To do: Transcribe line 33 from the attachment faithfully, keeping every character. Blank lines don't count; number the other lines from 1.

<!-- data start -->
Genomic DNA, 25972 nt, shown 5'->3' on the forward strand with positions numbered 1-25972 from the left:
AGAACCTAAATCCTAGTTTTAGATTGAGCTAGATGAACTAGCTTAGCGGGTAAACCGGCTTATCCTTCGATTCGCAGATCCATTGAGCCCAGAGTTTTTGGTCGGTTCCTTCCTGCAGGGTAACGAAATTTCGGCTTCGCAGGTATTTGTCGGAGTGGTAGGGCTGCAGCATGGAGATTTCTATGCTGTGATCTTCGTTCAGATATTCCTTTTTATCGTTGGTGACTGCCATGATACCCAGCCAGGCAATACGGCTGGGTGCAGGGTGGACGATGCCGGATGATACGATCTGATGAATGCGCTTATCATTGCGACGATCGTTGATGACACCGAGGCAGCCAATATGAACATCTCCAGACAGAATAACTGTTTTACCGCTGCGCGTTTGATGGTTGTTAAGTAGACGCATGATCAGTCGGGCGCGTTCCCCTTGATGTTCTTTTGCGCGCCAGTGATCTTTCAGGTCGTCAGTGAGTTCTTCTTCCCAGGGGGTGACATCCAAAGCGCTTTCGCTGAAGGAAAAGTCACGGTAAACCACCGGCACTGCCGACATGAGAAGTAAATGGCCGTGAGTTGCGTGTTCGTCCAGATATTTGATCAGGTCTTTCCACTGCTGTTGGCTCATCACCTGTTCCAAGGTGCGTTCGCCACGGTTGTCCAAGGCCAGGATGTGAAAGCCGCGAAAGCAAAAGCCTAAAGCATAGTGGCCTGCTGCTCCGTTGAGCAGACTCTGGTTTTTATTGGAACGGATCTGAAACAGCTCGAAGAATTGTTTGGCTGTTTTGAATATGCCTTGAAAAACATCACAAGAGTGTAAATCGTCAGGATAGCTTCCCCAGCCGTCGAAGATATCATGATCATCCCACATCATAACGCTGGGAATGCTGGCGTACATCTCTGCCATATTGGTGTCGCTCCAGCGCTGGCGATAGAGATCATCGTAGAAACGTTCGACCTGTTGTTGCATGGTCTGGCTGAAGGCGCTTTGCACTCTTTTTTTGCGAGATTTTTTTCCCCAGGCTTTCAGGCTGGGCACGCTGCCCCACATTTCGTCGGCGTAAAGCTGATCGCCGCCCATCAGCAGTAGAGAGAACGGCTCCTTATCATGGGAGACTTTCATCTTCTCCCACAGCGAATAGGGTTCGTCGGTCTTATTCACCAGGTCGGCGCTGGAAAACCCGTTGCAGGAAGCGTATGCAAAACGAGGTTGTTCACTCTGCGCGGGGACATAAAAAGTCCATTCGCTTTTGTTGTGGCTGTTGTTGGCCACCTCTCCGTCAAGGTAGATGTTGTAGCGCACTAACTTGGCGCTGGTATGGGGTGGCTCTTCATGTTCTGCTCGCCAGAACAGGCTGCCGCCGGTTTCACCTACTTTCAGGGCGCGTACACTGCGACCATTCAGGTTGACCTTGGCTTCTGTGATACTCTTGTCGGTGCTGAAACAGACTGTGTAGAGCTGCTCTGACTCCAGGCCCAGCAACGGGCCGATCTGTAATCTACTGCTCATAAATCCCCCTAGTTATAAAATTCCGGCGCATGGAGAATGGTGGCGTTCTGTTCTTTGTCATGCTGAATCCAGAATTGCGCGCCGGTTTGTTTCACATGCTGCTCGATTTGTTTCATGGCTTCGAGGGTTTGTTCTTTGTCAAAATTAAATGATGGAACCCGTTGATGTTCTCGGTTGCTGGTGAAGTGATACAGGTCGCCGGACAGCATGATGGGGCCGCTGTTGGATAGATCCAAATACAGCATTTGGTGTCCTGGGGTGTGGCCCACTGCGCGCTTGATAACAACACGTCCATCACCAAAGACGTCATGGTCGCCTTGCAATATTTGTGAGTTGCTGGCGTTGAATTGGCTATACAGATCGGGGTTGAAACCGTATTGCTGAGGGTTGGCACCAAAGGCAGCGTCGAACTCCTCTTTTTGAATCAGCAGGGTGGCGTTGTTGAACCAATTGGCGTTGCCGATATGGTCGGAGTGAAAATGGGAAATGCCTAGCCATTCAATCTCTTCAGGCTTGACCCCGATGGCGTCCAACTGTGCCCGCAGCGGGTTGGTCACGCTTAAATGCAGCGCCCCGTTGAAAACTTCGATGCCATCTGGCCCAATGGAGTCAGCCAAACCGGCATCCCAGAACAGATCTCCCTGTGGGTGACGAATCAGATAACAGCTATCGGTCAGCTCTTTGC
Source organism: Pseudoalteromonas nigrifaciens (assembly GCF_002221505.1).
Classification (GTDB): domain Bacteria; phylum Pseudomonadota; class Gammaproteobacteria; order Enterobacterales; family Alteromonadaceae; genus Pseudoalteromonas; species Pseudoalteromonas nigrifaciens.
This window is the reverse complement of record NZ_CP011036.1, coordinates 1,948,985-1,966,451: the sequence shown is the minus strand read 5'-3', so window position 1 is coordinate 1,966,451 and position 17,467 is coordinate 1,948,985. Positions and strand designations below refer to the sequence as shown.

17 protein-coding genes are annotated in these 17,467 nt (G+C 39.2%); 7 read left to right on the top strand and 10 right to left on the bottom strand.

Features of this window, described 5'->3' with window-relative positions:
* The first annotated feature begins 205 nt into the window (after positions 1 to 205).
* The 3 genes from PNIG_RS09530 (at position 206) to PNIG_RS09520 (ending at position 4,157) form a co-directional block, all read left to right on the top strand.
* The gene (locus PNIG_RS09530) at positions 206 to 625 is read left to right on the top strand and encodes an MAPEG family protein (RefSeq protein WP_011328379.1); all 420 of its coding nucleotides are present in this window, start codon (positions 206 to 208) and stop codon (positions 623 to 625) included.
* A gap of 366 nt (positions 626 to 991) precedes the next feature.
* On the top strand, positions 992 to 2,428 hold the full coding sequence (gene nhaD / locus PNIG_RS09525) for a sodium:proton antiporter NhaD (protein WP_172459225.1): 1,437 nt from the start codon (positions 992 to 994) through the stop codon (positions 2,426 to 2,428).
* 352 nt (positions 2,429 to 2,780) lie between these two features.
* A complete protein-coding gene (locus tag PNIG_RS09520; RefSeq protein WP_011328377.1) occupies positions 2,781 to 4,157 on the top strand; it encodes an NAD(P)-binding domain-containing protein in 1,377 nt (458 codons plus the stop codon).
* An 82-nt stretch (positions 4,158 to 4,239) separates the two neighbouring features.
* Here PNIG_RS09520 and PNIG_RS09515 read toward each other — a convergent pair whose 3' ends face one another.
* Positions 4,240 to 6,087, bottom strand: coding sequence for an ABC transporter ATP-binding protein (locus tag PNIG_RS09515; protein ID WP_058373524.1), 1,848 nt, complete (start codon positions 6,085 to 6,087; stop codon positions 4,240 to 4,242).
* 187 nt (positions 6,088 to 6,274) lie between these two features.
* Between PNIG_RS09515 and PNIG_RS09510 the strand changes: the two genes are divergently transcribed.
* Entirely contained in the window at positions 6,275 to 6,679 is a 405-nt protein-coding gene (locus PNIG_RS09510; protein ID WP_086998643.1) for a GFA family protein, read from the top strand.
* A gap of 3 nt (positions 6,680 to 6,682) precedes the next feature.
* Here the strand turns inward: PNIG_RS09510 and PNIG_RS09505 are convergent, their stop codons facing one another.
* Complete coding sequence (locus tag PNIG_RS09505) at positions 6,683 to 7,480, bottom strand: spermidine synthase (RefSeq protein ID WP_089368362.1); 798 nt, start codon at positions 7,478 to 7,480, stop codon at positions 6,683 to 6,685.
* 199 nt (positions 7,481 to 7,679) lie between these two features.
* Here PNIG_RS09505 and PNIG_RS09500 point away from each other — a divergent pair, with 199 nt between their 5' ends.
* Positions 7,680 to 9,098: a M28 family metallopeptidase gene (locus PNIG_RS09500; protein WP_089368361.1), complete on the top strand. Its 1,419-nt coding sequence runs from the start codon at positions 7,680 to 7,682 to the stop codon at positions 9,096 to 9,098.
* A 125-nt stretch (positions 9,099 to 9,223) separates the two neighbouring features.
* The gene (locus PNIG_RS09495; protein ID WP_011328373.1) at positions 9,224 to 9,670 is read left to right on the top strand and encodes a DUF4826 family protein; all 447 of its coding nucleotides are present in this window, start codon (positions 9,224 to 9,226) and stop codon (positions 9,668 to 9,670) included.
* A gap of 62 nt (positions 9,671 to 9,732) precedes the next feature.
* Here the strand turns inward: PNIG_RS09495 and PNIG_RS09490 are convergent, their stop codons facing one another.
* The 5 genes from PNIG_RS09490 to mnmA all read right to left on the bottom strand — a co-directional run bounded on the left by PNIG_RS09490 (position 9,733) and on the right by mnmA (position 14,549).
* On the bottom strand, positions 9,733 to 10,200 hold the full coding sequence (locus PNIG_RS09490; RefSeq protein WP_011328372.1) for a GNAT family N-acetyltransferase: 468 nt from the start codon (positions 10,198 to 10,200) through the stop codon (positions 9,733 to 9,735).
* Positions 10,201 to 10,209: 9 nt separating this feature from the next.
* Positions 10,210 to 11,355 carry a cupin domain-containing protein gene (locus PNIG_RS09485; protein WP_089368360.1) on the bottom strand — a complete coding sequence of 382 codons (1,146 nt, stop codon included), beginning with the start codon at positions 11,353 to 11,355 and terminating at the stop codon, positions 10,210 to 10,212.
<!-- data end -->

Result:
* Positions 10,201 to 10,209: 9 nt separating this feature from the next.